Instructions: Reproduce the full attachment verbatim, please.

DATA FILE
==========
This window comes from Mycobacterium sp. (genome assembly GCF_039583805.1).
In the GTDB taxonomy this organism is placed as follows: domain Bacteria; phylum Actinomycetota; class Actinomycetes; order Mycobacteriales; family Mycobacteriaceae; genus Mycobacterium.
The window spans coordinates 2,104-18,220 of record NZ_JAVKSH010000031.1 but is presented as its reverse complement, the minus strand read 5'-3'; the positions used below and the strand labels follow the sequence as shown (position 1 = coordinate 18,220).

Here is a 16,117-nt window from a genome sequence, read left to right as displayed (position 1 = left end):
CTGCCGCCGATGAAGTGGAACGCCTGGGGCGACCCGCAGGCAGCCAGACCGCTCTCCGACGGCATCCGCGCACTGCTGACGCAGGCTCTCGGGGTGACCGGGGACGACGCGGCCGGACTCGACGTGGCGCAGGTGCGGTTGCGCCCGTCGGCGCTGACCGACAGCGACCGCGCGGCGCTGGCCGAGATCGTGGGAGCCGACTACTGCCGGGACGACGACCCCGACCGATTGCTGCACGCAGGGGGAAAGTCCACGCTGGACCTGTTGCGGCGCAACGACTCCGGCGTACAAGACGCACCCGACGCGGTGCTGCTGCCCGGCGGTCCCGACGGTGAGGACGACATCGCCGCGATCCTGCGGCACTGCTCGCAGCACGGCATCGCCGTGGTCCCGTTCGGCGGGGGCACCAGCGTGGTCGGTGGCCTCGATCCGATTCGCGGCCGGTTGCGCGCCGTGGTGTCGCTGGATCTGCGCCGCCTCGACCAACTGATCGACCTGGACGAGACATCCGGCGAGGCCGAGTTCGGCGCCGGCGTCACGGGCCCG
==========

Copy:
This window comes from Mycobacterium sp. (genome assembly GCF_039583805.1).
In the GTDB taxonomy this organism is placed as follows: domain Bacteria; phylum Actinomycetota; class Actinomycetes; order Mycobacteriales; family Mycobacteriaceae; genus Mycobacterium.
The window spans coordinates 2,104-18,220 of record NZ_JAVKSH010000031.1 but is presented as its reverse complement, the minus strand read 5'-3'; the positions used below and the strand labels follow the sequence as shown (position 1 = coordinate 18,220).

Here is a 16,117-nt window from a genome sequence, read left to right as displayed (position 1 = left end):
CTGCCGCCGATGAAGTGGAACGCCTGGGGCGACCCGCAGGCAGCCAGACCGCTCTCCGACGGCATCCGCGCACTGCTGACGCAGGCTCTCGGGGTGACCGGGGACGACGCGGCCGGACTCGACGTGGCGCAGGTGCGGTTGCGCCCGTCGGCGCTGACCGACAGCGACCGCGCGGCGCTGGCCGAGATCGTGGGAGCCGACTACTGCCGGGACGACGACCCCGACCGATTGCTGCACGCAGGGGGAAAGTCCACGCTGGACCTGTTGCGGCGCAACGACTCCGGCGTACAAGACGCACCCGACGCGGTGCTGCTGCCCGGCGGTCCCGACGGTGAGGACGACATCGCCGCGATCCTGCGGCACTGCTCGCAGCACGGCATCGCCGTGGTCCCGTTCGGCGGGGGCACCAGCGTGGTCGGTGGCCTCGATCCGATTCGCGGCCGGTTGCGCGCCGTGGTGTCGCTGGATCTGCGCCGCCTCGACCAACTGATCGACCTGGACGAGACATCCGGCGAGGCCGAGTTCGGCGCCGGCGTCACGGGCCCG